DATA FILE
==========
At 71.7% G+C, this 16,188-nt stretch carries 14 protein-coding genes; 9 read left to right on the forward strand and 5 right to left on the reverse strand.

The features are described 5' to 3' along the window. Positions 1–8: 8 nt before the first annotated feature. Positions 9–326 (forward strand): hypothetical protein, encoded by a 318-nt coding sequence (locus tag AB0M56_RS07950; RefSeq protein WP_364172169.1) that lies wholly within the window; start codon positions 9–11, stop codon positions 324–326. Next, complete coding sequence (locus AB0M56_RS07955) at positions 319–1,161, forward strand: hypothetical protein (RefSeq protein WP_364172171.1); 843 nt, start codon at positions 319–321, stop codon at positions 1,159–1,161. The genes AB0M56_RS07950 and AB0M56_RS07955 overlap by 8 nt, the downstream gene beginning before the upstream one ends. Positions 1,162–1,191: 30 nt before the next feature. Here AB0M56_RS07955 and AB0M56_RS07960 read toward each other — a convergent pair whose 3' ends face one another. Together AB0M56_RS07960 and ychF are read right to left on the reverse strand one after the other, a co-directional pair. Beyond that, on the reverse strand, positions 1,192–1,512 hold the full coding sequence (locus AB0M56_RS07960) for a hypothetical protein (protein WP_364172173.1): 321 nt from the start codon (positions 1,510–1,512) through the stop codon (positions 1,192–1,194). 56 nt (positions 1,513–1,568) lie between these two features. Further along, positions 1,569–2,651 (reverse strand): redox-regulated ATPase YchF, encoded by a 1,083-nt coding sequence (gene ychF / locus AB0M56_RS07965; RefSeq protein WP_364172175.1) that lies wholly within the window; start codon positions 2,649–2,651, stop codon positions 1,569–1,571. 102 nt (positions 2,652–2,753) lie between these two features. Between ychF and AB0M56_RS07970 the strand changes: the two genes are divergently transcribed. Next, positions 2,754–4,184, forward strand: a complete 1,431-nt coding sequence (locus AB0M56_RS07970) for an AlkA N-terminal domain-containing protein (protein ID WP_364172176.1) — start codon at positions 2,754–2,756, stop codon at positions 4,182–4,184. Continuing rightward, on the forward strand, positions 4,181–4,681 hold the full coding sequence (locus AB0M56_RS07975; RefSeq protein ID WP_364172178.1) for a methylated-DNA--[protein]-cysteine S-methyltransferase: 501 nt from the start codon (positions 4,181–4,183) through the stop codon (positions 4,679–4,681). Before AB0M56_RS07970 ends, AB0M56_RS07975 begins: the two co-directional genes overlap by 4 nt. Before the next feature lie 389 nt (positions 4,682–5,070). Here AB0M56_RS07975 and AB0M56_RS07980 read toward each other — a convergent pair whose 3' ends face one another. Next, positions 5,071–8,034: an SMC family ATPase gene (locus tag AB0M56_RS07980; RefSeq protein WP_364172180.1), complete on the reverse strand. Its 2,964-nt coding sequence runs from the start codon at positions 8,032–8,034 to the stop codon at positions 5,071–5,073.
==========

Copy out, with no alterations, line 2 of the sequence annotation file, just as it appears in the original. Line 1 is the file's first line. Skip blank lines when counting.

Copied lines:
The features are described 5' to 3' along the window. Positions 1–8: 8 nt before the first annotated feature. Positions 9–326 (forward strand): hypothetical protein, encoded by a 318-nt coding sequence (locus tag AB0M56_RS07950; RefSeq protein WP_364172169.1) that lies wholly within the window; start codon positions 9–11, stop codon positions 324–326. Next, complete coding sequence (locus AB0M56_RS07955) at positions 319–1,161, forward strand: hypothetical protein (RefSeq protein WP_364172171.1); 843 nt, start codon at positions 319–321, stop codon at positions 1,159–1,161. The genes AB0M56_RS07950 and AB0M56_RS07955 overlap by 8 nt, the downstream gene beginning before the upstream one ends. Positions 1,162–1,191: 30 nt before the next feature. Here AB0M56_RS07955 and AB0M56_RS07960 read toward each other — a convergent pair whose 3' ends face one another. Together AB0M56_RS07960 and ychF are read right to left on the reverse strand one after the other, a co-directional pair. Beyond that, on the reverse strand, positions 1,192–1,512 hold the full coding sequence (locus AB0M56_RS07960) for a hypothetical protein (protein WP_364172173.1): 321 nt from the start codon (positions 1,510–1,512) through the stop codon (positions 1,192–1,194). 56 nt (positions 1,513–1,568) lie between these two features. Further along, positions 1,569–2,651 (reverse strand): redox-regulated ATPase YchF, encoded by a 1,083-nt coding sequence (gene ychF / locus AB0M56_RS07965; RefSeq protein WP_364172175.1) that lies wholly within the window; start codon positions 2,649–2,651, stop codon positions 1,569–1,571. 102 nt (positions 2,652–2,753) lie between these two features. Between ychF and AB0M56_RS07970 the strand changes: the two genes are divergently transcribed. Next, positions 2,754–4,184, forward strand: a complete 1,431-nt coding sequence (locus AB0M56_RS07970) for an AlkA N-terminal domain-containing protein (protein ID WP_364172176.1) — start codon at positions 2,754–2,756, stop codon at positions 4,182–4,184. Continuing rightward, on the forward strand, positions 4,181–4,681 hold the full coding sequence (locus AB0M56_RS07975; RefSeq protein ID WP_364172178.1) for a methylated-DNA--[protein]-cysteine S-methyltransferase: 501 nt from the start codon (positions 4,181–4,183) through the stop codon (positions 4,679–4,681). Before AB0M56_RS07970 ends, AB0M56_RS07975 begins: the two co-directional genes overlap by 4 nt. Before the next feature lie 389 nt (positions 4,682–5,070). Here AB0M56_RS07975 and AB0M56_RS07980 read toward each other — a convergent pair whose 3' ends face one another. Next, positions 5,071–8,034: an SMC family ATPase gene (locus tag AB0M56_RS07980; RefSeq protein WP_364172180.1), complete on the reverse strand. Its 2,964-nt coding sequence runs from the start codon at positions 8,032–8,034 to the stop codon at positions 5,071–5,073.